Book Haul #10

11_28_2015_14

I want to know what everyone has been reading! I’ve been mostly sticking to my plan of not buying a zillion books, but diiiiiid buy a few books this past week. In my defence I did read 3/4 of them right away. Go me!

SCUM Manifesto by Valerie Solanas – This is an interesting little book from the famous woman who shot Andy Warhol. Solanas began self-publishing her manifesto in the 60’s, and while I don’t agree with everything she says (she basically wants to eliminate men from the planet) her voice is unique and some of the ideas made sense. The introduction is written by Michelle Tea and it was excellent. There is also a brief biography of Solanas at the end that sums up her lifes events in a few short pages. It always makes me feel pretty sad to see someone’s entire lifespan summarized in such a short number of sentences, but at least she has some notable accolades, even if an attempted murder was one of her most memorable.

The Grownup by Gillian Flynn – I love the presentation of this tiny hardcover book, possibly even more than the contents. I bought it for the cover at the ghastly price of $13, then finished it in about 20 minutes while I ate a side of hashbrowns on the ferry. I thought about returning it for refund, but liked the cover too much. I’m a victim of good design, what can I say. The actual story is SHORT. Too short. In typical Flynn fashion, it starts out bold (the opening line is literally a statement about hand jobs) and plays with the manipulative nature of human beings. It’s spooky, it’s twisted, it’s hard to predict the ending… but that’s all I’m going to say. Wish it was longer and more developed; maybe not hundreds of pages but it would have made a good novella. It was written at the request of George R. R. Martin for inclusion in a collection of short stories he put out which is neat, but hey George! Quit all these side projects and finish Winds of Winter already! >:\

Infinite Citizen of the Shaking Tent by Liz Howard – BOOM this poetry collection is incredible. Any other words I use will not serve it justice. Her mastery of language is evident enough in the powerful title, which is what grabbed me by the guts at the bookstore. Can’t describe it, just get your hands on a copy. It was a finalist for the 2015 Governor General’s Literary Award and the writer is a Native woman from Northern Ontario.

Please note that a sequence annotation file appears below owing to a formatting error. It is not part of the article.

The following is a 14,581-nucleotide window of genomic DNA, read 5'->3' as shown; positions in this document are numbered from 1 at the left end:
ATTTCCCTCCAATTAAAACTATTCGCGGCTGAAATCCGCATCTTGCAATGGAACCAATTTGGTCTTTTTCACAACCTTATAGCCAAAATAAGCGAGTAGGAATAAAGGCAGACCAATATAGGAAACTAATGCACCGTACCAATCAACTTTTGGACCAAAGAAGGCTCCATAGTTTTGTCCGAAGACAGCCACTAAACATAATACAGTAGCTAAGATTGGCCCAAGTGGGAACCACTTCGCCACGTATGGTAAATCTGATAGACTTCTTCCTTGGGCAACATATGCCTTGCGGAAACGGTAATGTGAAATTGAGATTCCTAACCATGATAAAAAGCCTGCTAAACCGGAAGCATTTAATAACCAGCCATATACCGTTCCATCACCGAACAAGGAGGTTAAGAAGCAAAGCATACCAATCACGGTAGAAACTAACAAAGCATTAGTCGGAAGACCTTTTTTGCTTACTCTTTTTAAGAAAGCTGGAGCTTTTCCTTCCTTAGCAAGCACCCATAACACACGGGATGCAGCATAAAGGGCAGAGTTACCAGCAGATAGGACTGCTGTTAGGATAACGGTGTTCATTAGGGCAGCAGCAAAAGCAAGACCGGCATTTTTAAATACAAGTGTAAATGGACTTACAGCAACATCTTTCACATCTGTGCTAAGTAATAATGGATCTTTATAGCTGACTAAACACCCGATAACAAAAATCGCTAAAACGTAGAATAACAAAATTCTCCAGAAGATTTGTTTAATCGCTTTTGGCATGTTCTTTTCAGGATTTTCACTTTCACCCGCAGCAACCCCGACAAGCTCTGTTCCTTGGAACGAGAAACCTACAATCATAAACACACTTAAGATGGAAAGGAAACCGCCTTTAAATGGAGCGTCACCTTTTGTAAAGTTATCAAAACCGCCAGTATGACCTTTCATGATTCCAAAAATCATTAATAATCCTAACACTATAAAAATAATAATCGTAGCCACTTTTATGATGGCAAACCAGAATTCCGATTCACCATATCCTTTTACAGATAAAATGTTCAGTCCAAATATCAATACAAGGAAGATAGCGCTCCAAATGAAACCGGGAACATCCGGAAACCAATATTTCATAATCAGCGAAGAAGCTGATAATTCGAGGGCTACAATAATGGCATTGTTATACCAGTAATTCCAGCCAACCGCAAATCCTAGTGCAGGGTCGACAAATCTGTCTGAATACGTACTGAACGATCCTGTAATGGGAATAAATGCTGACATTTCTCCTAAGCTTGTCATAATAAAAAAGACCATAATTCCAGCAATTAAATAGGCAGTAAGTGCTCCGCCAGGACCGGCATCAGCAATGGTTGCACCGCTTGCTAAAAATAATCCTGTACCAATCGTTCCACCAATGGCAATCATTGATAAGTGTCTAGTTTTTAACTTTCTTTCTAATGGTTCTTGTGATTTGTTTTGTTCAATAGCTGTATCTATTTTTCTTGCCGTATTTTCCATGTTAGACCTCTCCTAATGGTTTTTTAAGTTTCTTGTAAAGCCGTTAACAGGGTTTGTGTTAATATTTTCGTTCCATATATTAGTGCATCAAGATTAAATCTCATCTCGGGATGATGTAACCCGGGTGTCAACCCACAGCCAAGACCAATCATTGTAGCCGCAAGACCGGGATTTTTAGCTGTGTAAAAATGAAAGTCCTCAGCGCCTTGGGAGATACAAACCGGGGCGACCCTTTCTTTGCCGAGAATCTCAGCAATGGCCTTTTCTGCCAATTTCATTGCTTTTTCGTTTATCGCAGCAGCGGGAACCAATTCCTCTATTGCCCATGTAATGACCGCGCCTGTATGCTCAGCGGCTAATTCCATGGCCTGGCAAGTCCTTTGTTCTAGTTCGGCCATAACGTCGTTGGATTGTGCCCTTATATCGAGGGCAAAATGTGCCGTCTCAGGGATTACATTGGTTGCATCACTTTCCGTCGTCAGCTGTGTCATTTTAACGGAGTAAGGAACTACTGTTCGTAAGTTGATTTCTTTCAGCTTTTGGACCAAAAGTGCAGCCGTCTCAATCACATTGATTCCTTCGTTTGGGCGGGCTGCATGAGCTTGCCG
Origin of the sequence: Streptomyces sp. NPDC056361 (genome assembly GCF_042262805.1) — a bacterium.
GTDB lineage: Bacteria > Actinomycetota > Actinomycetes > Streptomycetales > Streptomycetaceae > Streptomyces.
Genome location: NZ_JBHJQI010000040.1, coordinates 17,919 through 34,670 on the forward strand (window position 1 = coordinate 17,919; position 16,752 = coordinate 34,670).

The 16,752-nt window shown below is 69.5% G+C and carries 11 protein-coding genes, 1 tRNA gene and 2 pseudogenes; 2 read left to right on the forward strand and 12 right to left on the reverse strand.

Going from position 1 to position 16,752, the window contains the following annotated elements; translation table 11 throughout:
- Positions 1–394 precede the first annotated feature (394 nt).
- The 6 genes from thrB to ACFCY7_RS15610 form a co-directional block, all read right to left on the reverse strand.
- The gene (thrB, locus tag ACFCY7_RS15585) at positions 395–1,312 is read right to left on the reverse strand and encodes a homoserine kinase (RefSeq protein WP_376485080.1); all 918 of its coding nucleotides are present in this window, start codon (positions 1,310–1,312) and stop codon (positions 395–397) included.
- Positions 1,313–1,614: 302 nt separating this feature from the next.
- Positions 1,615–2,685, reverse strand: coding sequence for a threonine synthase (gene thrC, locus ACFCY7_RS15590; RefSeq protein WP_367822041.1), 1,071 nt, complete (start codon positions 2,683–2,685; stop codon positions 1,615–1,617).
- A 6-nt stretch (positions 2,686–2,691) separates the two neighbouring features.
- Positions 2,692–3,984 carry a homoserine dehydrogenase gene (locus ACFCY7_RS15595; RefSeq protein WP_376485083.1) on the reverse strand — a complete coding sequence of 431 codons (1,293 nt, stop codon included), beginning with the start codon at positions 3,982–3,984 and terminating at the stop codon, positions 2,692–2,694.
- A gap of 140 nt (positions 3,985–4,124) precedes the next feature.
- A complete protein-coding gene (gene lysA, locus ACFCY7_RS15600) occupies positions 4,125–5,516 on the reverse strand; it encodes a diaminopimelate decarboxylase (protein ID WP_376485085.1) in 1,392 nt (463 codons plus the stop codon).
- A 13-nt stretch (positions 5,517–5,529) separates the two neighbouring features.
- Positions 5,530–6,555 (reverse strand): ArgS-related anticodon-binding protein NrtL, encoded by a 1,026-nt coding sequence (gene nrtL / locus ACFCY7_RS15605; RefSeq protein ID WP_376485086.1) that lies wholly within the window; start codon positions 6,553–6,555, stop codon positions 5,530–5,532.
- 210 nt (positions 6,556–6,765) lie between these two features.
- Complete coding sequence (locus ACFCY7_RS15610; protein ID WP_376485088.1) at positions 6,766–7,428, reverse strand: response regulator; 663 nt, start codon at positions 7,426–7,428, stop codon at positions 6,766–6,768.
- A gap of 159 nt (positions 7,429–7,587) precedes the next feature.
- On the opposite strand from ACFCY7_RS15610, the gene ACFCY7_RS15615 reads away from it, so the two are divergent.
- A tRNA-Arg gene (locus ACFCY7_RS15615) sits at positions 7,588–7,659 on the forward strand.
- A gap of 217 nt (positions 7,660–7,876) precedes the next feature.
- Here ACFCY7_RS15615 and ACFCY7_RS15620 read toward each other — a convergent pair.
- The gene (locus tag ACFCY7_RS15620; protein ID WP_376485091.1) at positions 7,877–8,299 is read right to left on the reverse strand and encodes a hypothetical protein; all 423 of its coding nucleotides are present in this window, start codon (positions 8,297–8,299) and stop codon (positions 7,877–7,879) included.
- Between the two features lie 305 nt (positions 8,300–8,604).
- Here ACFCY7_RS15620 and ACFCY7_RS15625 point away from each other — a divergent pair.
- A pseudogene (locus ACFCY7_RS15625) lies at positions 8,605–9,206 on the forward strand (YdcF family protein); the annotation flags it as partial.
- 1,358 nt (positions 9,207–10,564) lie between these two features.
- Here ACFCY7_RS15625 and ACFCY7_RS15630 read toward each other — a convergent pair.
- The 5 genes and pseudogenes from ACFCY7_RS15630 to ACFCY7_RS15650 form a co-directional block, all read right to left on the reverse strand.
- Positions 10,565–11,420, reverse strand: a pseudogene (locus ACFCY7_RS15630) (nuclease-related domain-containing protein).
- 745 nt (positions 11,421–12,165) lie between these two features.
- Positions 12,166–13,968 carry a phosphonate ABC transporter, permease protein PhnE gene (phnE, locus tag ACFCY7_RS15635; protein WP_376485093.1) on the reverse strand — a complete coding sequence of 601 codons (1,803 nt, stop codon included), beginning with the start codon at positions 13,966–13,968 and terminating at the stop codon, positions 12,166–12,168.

The Heart Goes Last by Margaret Atwood – I received this review copy from Penguin Random House and right away loved the cover design. Great colours. I also really enjoyed reading new Atwood after gobbling up so much of the rest of her lengthy catalogue over the last couple of years. It’s neat to see how her writing style has evolved over time to what I would consider to be pretty modern, utilizing current language and subject matter. Was it as sophisticated as Handmaid’s Tale? Not really, but I think to an extent Atwood knows her audience and is able to tailor her words in such a way to tell a great story while using a style people can grasp. I felt that Heart Goes Last was very graspable and accessible. The story was intricate and engaging, and I liked the sheer wackiness of the imagery; Elvis sex bots in Vegas and a former sex worker dressed as Marilyn Monroe who had sexually imprinted on a blue knitted teddy bear? It sounds insane, but in the context of this multi-part novel it made perfect sense. I adore Atwood’s ability to create dystopian universes that are simultaneously plausible and mind-bogglingly bizarre. Atwood has been able to cross so many genre lines that she has firmly lodged herself at the top of my favourite authors list and I don’t see her being knocked out of it anytime soon.

Girl in the Woods by Aspen Matis: I haven’t read this one yet but I’m really looking forward to it. It sounds a lot like Wild, but with slightly different circumstances and I’m excited to hear Aspen’s voice.

One comment

  1. Well I have been doing research reading for maybe writing a short story so I have been rereading my Fox Fire books a collection of stories of historical facts about life in the Appalachian Mountains over the last century. Am currently reading The Guernsey Literary and Potato Pie Society by Mary Ann Shaffer and Annie Barrows a very witty silly novel about the occupation of Guernsey island and the UK during and after WWII. I am only about 40 pages into it but I really is a delight.

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